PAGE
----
Back in 2015, Sam Barlow’s Her Story broke new ground with its investigative gameplay, which tasked the player with watching interrogation videos of a woman suspected of murder, digging up the truth of the alleged crime by using reason, deduction, and keen behavioral observation. The game won several awards for its innovative concept and engrossing narrative, and fans have been eagerly anticipating Barlow’s next project.
Releasing later this year, Telling Lies expands on Her Story’s formula in both scale and complexity, though the similarities are strictly conceptual — a sequel this is not. You play as a woman who has come upon a confidential NSA database containing surveillance videos that follow four people whose lives are intertwined in ways that are up to you to uncover. The search bar mechanic from Her Story returns, with which you can use keywords as clues to find videos relevant to your line of investigation. But this time, the videos generally follow two people chatting on Skype or FaceTime, which allows Barlow to hide clues in the background that can only be spotted with a keen eye and extensive use of the game’s scrub mechanic, which allows you to analyze every moment at your pace, forward and backward.
“What you can do is, at any point you can scrub, just like having an old etching machine…which feels really nice,” Barlow says during our chat at E3 2019. “So you can rewind and see what the hell was happening to lead up to this moment, or you can skip to the end. Some of these clips are very long, some of them will start places and end in very different places. So there’s this idea of…exploring the video. Not to get too pretentious, but the core concept of this really is like all the exploratory stuff you do in a video game. Normally in a 3D world, that exploration, we’re applying directly to the story.”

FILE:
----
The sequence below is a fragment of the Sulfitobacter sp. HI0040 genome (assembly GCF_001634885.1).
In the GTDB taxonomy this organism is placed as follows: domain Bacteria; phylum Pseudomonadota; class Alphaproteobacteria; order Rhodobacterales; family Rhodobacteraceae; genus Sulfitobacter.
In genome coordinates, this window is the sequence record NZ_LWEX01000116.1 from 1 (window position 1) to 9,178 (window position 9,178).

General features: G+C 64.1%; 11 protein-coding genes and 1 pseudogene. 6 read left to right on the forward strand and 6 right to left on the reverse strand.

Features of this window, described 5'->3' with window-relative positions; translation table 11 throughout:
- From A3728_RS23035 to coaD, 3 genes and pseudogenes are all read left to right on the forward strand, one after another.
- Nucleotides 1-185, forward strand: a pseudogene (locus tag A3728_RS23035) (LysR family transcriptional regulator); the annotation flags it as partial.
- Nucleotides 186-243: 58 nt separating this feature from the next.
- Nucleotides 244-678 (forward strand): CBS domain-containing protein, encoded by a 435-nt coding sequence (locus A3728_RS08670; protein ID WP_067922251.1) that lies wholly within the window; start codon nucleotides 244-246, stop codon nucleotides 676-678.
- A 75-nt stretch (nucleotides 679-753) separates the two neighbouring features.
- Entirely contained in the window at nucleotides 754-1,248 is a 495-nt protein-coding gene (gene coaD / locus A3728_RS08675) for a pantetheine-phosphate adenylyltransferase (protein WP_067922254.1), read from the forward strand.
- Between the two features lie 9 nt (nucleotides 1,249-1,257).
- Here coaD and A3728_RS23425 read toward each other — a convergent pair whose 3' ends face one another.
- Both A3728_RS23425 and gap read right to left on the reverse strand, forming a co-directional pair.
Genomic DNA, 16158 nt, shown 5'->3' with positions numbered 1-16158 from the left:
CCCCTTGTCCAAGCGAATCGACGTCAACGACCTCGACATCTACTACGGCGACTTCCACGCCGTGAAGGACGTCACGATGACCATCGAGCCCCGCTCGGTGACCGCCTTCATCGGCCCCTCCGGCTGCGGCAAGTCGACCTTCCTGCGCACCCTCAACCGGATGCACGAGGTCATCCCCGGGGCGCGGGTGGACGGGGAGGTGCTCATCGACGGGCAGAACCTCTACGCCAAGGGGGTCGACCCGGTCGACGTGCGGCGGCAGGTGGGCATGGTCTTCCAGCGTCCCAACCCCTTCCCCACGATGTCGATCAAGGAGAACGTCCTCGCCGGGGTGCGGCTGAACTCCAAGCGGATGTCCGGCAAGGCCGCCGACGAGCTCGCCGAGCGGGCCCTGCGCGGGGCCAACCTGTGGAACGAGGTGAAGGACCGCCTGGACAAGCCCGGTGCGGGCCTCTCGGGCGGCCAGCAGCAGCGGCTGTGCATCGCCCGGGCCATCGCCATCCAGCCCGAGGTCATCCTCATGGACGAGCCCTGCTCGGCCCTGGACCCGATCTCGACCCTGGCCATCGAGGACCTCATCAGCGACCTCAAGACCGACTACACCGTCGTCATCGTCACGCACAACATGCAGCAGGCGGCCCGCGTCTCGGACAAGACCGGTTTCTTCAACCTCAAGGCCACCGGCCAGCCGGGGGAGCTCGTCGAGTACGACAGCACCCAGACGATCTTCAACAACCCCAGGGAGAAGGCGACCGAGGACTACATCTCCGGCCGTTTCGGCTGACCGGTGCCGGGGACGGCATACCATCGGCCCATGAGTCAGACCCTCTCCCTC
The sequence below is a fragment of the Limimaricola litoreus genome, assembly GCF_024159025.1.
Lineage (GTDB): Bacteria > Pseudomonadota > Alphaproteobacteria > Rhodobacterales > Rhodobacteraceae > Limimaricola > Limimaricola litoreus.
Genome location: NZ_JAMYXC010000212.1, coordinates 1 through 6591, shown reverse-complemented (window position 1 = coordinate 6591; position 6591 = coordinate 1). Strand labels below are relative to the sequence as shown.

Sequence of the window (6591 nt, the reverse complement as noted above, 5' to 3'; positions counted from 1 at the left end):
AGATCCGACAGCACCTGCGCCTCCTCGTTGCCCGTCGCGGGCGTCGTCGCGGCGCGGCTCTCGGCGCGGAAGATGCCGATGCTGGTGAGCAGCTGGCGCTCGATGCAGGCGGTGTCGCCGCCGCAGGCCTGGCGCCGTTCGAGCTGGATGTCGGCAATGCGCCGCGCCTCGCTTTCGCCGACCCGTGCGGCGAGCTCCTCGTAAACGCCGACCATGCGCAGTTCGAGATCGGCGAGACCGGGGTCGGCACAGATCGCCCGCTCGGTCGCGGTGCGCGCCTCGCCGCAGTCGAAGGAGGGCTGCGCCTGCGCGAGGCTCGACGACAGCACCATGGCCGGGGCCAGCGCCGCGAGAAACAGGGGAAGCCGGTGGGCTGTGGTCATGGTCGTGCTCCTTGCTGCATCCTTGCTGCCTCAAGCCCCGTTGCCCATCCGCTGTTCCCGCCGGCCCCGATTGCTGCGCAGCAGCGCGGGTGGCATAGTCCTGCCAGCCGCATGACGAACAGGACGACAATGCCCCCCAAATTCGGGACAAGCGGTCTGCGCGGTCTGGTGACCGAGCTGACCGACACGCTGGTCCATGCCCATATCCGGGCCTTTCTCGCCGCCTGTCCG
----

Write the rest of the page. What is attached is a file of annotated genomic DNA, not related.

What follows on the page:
“It’s a little bit like a kind of Metroid game,” Barlow continues. “As you discover things traversed, watch and rewatch clips, you become familiar with them, picking up names, events, people, places, clues. Someone might say, ‘Fuck you, I hate basketball!’ [in a clip], and you might search for ‘basketball.’ And you find the other side of the call where someone’s saying, ‘Hey, let’s go watch basketball.’ So you’re kind of listening for clues that are going to give you the other side of the call.”
Telling Lies looks to be an even deeper investigative rabbit hole than Her Story, with the game’s trailer touting “96 small lies…and one big lie” to unravel. Each piece of footage is designed to be examined meticulously, both visually and audibly. One of the most fascinating aspects of the gameplay and narrative is that the player doesn’t see many of the key moments in the larger mystery story. “We’re only ever going to see what’s happening in their lives when they’re chatting online,” Barlow explains. “So if the characters are in the same room, it wouldn’t make sense for them to have a camera. We’re never going to see that. So actually, a lot of the bigger plot events occur off-camera.”